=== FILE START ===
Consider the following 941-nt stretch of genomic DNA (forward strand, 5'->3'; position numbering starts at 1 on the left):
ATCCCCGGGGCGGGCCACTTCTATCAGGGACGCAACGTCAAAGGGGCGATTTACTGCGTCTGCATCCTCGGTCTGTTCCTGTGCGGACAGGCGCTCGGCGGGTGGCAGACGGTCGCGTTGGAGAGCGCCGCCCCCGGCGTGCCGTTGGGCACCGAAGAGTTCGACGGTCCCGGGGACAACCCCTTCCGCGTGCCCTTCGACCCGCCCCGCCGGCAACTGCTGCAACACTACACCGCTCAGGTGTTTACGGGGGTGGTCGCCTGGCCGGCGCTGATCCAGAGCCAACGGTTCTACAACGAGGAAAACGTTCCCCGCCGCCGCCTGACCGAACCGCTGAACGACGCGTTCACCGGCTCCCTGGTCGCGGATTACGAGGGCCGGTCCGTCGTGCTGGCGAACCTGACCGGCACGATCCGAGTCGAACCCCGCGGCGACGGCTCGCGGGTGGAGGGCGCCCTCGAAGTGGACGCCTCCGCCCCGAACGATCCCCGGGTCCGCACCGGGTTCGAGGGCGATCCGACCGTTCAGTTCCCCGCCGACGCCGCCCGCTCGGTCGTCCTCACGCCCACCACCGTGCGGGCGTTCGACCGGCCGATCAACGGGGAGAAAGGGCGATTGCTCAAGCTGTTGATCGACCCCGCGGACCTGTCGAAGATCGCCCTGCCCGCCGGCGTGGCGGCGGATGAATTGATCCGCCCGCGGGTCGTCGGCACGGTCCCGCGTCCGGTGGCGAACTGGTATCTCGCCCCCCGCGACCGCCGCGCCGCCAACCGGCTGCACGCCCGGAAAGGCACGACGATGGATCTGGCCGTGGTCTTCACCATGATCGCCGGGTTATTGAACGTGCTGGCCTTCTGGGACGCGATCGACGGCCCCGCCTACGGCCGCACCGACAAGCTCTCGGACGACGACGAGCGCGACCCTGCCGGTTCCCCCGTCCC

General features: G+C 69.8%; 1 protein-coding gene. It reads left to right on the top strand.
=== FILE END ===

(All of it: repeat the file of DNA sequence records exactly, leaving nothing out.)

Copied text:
Consider the following 941-nt stretch of genomic DNA (forward strand, 5'->3'; position numbering starts at 1 on the left):
ATCCCCGGGGCGGGCCACTTCTATCAGGGACGCAACGTCAAAGGGGCGATTTACTGCGTCTGCATCCTCGGTCTGTTCCTGTGCGGACAGGCGCTCGGCGGGTGGCAGACGGTCGCGTTGGAGAGCGCCGCCCCCGGCGTGCCGTTGGGCACCGAAGAGTTCGACGGTCCCGGGGACAACCCCTTCCGCGTGCCCTTCGACCCGCCCCGCCGGCAACTGCTGCAACACTACACCGCTCAGGTGTTTACGGGGGTGGTCGCCTGGCCGGCGCTGATCCAGAGCCAACGGTTCTACAACGAGGAAAACGTTCCCCGCCGCCGCCTGACCGAACCGCTGAACGACGCGTTCACCGGCTCCCTGGTCGCGGATTACGAGGGCCGGTCCGTCGTGCTGGCGAACCTGACCGGCACGATCCGAGTCGAACCCCGCGGCGACGGCTCGCGGGTGGAGGGCGCCCTCGAAGTGGACGCCTCCGCCCCGAACGATCCCCGGGTCCGCACCGGGTTCGAGGGCGATCCGACCGTTCAGTTCCCCGCCGACGCCGCCCGCTCGGTCGTCCTCACGCCCACCACCGTGCGGGCGTTCGACCGGCCGATCAACGGGGAGAAAGGGCGATTGCTCAAGCTGTTGATCGACCCCGCGGACCTGTCGAAGATCGCCCTGCCCGCCGGCGTGGCGGCGGATGAATTGATCCGCCCGCGGGTCGTCGGCACGGTCCCGCGTCCGGTGGCGAACTGGTATCTCGCCCCCCGCGACCGCCGCGCCGCCAACCGGCTGCACGCCCGGAAAGGCACGACGATGGATCTGGCCGTGGTCTTCACCATGATCGCCGGGTTATTGAACGTGCTGGCCTTCTGGGACGCGATCGACGGCCCCGCCTACGGCCGCACCGACAAGCTCTCGGACGACGACGAGCGCGACCCTGCCGGTTCCCCCGTCCC

General features: G+C 69.8%; 1 protein-coding gene. It reads left to right on the top strand.